Sports Commentary: The definition of clutch
Published: Monday, October 21, 2013
Updated: Monday, October 21, 2013 21:10
What is it that makes an athlete clutch? In a quick google search of the word “clutch,” the term was best defined by urbandictionary.com as simply “to perform under pressure.”
ESPN talking head Skip Bayless has begun using this word to form the phrase “clutch gene,” as in an inherent trait that a player either is born with or will always lack.
While black and white definitions usually make for great TV, sports is a microcosm for life, and like everything else in life, it’s filled with shades of gray.
Derek Jeter is often given as an example of a player who embodies this “clutch gene” while players like Alex Rodriguez are believed to be forever doomed to fail when the game is on the line.
While this is a theory that has seemed to prove itself year after year, can the pressure on two different players at the end of a close game ever really be compared?
Jeter’s career began in 1996 with a game-tying home run against Baltimore in the playoffs that had a little help getting over the fence by a fan. When the Yankees went on to win the World Series that year, Jeter’s reputation as a “clutch” player was sealed.
From that point on, Jeter came through for the Yankees year in and year out as he eventually led them to five World Championships. While Jeter probably does have the ability to stay calm under pressure, pressure at the end of games is no doubt lessened when you know that your reputation isn’t at stake due to past successes.
Rodriguez, as a player who caught no such breaks early on in his career, was never afforded such luxury, and while he has brought much public scrutiny on himself, when the game’s on the line, he knows he’s viewed through more of a critical lens than Jeter.
Football offers a remarkably similar situation in the form of Tom Brady and Peyton Manning. Brady’s career began with a Super Bowl winning run that included a win over the Oakland Raiders in the playoffs known as the infamous tuck rule game.
In that game, Brady avoided a fumble that would have cost the Patriots the game, thanks to the then little-known and now abolished tuck rule that made the play an incomplete pass. This led to a game-winning field goal and Brady’s long and illustrious career that includes three Super Bowl victories.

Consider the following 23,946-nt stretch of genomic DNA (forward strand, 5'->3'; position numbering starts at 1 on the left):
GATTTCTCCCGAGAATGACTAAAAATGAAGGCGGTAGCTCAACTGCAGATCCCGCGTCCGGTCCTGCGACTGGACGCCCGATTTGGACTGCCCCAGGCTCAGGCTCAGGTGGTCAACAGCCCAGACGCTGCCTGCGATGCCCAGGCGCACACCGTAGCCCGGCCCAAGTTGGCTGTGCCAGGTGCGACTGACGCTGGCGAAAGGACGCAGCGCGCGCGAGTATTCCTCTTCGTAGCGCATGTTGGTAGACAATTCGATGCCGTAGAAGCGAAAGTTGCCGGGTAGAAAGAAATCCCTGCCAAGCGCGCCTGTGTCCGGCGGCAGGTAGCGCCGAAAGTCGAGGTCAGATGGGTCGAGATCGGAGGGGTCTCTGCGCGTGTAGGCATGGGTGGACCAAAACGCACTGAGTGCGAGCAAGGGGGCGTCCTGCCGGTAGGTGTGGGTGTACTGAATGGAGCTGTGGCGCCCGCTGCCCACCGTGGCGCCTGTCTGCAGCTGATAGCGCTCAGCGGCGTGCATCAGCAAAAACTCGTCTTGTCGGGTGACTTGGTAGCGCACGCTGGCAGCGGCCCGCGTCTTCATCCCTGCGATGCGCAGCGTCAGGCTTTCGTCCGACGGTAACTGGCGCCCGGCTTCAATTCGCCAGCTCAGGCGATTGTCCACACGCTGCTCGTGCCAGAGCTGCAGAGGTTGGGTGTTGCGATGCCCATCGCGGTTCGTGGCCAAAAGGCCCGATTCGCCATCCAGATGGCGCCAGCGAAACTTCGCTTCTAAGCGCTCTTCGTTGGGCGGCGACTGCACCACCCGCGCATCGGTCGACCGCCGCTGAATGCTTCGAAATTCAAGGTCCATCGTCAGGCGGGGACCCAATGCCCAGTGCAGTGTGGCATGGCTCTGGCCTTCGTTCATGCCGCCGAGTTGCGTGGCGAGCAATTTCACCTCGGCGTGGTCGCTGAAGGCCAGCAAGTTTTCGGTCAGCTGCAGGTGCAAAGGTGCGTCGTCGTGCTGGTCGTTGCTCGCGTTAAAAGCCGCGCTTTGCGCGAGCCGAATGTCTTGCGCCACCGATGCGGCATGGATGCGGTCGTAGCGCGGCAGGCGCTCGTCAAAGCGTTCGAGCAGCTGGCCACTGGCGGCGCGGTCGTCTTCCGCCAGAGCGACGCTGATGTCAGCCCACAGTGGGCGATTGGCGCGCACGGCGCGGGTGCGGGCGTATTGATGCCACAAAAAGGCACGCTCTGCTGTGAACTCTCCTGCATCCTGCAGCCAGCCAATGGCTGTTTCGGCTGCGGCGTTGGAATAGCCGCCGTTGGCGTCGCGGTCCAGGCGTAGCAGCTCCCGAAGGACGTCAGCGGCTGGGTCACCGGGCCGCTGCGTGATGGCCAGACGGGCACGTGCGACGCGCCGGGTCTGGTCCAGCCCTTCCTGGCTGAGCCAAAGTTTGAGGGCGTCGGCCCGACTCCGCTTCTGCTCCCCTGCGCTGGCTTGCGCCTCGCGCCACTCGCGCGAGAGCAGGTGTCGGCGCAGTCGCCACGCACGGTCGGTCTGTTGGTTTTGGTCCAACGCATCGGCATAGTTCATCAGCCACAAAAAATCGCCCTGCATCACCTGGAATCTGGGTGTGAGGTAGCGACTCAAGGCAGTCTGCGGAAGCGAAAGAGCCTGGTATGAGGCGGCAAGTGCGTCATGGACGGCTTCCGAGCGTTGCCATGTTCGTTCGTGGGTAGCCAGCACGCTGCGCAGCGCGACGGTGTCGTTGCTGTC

Peyton Manning has won only one Super Bowl and threw a crucial interception to the Saints’ Tracy Porter in his only other appearance in the “big game.”
What I would like to know is how that fan perception and inevitable increase in pressure would affect that player’s career. Would Tom Brady have been able to lead his team to three Super Bowl victories if he had the added pressure of losing his first two? Maybe, or maybe not.
Carlos Beltran, the left fielder for the St. Louis Cardinals, is the flip-side of Brady and Jeter. His playoff career with the New York Mets began and ended when he had his knees buckled by an absolutely vicious curveball from Adam Wainwright in the 2006 National League Championship Series.
While Mets fans will probably always remember him for that one moment, Beltran’s last two years in St. Louis have proved, without a shadow of doubt, that he is as clutch a baseball player that’s ever existed.
In this year’s playoffs, he led the Cardinals to his first World Series appearance, clutch has been his pièce de résistance as he was 6 for 21 with 6 RBIs in the NLCS and almost singlehandedly won Game 1 of the series.
Beltran will enter his first World Series with a .337 average, 16 home runs and 37 RBIs and one long-forgotten (outside of Queens at least) strikeout in 45 postseason games and may just prove that, regardless of circumstance, some players are born with the ability to come through in the clutch.
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